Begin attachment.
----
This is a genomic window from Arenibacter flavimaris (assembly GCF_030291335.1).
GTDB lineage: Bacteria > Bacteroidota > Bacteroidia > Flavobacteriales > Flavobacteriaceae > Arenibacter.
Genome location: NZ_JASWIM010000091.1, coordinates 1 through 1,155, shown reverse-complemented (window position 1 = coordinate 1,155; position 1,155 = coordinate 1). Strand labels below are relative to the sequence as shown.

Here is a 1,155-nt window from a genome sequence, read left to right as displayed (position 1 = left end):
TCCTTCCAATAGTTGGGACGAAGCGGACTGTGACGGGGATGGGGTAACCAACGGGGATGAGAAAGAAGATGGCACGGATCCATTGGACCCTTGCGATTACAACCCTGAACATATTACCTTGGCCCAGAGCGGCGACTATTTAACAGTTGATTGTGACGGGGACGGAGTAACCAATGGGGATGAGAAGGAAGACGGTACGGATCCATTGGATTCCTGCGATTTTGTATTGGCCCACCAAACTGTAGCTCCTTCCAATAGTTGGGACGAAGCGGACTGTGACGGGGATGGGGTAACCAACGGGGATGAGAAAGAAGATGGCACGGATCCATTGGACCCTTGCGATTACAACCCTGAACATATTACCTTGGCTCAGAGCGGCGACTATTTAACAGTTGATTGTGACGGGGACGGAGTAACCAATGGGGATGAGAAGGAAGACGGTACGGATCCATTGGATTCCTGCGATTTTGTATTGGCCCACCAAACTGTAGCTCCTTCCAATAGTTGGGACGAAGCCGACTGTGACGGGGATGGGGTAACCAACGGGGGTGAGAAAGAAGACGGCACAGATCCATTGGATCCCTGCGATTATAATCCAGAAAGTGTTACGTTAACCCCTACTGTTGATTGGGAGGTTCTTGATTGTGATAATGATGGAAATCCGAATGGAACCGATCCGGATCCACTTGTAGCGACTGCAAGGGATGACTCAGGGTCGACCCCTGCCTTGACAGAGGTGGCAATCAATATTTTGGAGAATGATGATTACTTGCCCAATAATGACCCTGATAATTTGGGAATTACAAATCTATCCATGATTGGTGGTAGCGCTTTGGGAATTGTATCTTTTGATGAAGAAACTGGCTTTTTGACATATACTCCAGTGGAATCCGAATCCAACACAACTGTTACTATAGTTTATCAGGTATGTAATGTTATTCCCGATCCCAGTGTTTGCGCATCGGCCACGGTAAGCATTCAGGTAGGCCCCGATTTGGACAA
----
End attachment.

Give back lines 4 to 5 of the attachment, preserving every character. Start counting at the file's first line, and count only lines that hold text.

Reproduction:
Here is a 1,155-nt window from a genome sequence, read left to right as displayed (position 1 = left end):
TCCTTCCAATAGTTGGGACGAAGCGGACTGTGACGGGGATGGGGTAACCAACGGGGATGAGAAAGAAGATGGCACGGATCCATTGGACCCTTGCGATTACAACCCTGAACATATTACCTTGGCCCAGAGCGGCGACTATTTAACAGTTGATTGTGACGGGGACGGAGTAACCAATGGGGATGAGAAGGAAGACGGTACGGATCCATTGGATTCCTGCGATTTTGTATTGGCCCACCAAACTGTAGCTCCTTCCAATAGTTGGGACGAAGCGGACTGTGACGGGGATGGGGTAACCAACGGGGATGAGAAAGAAGATGGCACGGATCCATTGGACCCTTGCGATTACAACCCTGAACATATTACCTTGGCTCAGAGCGGCGACTATTTAACAGTTGATTGTGACGGGGACGGAGTAACCAATGGGGATGAGAAGGAAGACGGTACGGATCCATTGGATTCCTGCGATTTTGTATTGGCCCACCAAACTGTAGCTCCTTCCAATAGTTGGGACGAAGCCGACTGTGACGGGGATGGGGTAACCAACGGGGGTGAGAAAGAAGACGGCACAGATCCATTGGATCCCTGCGATTATAATCCAGAAAGTGTTACGTTAACCCCTACTGTTGATTGGGAGGTTCTTGATTGTGATAATGATGGAAATCCGAATGGAACCGATCCGGATCCACTTGTAGCGACTGCAAGGGATGACTCAGGGTCGACCCCTGCCTTGACAGAGGTGGCAATCAATATTTTGGAGAATGATGATTACTTGCCCAATAATGACCCTGATAATTTGGGAATTACAAATCTATCCATGATTGGTGGTAGCGCTTTGGGAATTGTATCTTTTGATGAAGAAACTGGCTTTTTGACATATACTCCAGTGGAATCCGAATCCAACACAACTGTTACTATAGTTTATCAGGTATGTAATGTTATTCCCGATCCCAGTGTTTGCGCATCGGCCACGGTAAGCATTCAGGTAGGCCCCGATTTGGACAA